Few encounters are more disturbing to the physician than an encounter with a battered child or a tortured political prisoner. Distinct from each other, yet closely related, child abuse and prisoner torture may have similar physical and psychological effects, but their motivations, causes, and management often differ.
Political prisoners are tortured to obtain information, extract a confession, or simply to amuse the jailers. Sometimes, as in enforced confinement to mental institutions, the aim is to undermine the inmate's self-confidence and to discredit him in the eyes of society. Our sensibilities, albeit somewhat dulled by the revelations of mass torture in concentration camps, can be shaken still by disclosures of recently perpetrated tortures in prisons.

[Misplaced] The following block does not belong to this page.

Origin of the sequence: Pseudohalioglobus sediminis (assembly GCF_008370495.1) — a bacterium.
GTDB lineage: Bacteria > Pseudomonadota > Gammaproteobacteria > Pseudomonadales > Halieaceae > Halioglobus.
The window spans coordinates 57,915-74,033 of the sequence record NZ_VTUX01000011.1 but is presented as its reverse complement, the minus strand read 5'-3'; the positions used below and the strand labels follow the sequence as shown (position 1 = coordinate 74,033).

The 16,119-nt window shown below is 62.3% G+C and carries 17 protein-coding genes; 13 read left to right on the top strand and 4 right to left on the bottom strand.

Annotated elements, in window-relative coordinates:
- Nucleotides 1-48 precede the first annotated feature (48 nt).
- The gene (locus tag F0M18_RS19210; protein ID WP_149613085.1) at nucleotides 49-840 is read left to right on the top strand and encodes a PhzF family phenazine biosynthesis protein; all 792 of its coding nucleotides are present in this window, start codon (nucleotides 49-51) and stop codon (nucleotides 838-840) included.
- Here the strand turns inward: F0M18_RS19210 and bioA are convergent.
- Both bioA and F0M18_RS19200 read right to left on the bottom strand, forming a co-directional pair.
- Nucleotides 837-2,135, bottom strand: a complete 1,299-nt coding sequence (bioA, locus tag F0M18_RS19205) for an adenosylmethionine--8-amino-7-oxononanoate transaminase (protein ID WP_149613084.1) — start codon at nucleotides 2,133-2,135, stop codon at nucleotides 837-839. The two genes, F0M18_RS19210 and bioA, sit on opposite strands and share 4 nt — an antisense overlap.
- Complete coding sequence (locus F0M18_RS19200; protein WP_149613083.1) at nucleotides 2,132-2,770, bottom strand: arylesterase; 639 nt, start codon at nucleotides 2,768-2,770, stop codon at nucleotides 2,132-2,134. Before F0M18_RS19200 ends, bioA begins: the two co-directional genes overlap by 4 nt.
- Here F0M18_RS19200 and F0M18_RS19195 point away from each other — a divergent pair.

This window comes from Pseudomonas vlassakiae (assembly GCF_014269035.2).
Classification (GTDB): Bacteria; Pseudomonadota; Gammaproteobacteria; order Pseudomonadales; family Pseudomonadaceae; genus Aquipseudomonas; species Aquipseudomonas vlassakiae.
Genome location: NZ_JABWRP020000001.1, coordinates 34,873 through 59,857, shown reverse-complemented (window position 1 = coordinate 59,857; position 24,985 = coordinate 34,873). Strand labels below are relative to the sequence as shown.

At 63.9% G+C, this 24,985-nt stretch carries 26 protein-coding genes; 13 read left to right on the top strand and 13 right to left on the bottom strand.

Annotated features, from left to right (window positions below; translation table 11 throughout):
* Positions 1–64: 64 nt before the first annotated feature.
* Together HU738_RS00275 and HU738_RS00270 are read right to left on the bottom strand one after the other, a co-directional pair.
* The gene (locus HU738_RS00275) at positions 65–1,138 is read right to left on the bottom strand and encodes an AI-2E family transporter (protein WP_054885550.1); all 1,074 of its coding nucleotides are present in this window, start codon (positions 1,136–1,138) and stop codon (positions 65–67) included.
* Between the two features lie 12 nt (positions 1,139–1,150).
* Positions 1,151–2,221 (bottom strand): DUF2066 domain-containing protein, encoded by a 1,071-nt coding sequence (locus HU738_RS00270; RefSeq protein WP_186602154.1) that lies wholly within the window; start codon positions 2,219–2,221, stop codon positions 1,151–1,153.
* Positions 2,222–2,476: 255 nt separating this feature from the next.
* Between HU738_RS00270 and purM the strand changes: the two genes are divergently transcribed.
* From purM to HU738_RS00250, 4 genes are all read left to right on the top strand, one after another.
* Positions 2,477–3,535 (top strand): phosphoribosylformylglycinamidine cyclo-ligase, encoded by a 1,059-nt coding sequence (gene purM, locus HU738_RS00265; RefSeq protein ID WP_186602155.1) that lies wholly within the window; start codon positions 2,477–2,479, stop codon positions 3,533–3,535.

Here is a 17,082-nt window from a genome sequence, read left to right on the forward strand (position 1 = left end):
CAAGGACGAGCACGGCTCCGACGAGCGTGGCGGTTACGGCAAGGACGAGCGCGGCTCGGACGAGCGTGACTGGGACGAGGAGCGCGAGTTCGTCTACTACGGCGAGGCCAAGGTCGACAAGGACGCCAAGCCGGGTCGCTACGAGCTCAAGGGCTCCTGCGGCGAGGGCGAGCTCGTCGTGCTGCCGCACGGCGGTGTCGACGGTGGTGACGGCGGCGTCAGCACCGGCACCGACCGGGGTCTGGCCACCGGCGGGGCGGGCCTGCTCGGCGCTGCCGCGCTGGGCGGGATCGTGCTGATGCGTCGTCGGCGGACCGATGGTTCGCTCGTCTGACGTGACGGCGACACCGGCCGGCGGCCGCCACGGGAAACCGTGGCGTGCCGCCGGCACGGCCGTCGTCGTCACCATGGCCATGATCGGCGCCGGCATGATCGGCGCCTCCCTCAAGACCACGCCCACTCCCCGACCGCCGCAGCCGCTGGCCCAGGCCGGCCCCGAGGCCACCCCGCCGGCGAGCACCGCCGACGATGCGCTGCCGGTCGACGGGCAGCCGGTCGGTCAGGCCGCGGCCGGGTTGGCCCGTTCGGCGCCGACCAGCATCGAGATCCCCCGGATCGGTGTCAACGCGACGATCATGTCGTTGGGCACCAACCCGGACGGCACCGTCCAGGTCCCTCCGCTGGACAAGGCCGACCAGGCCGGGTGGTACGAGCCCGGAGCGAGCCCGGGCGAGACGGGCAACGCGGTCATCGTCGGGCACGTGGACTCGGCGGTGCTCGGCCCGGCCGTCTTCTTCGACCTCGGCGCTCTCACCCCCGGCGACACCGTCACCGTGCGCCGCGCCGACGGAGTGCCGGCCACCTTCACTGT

One such disclosure published in a recent issue of the Canadian Medical Association Journal records a detailed study on 11 torture victims applying for refugee status, whose harrowing reminiscences were corroborated by scars and biopsy specimens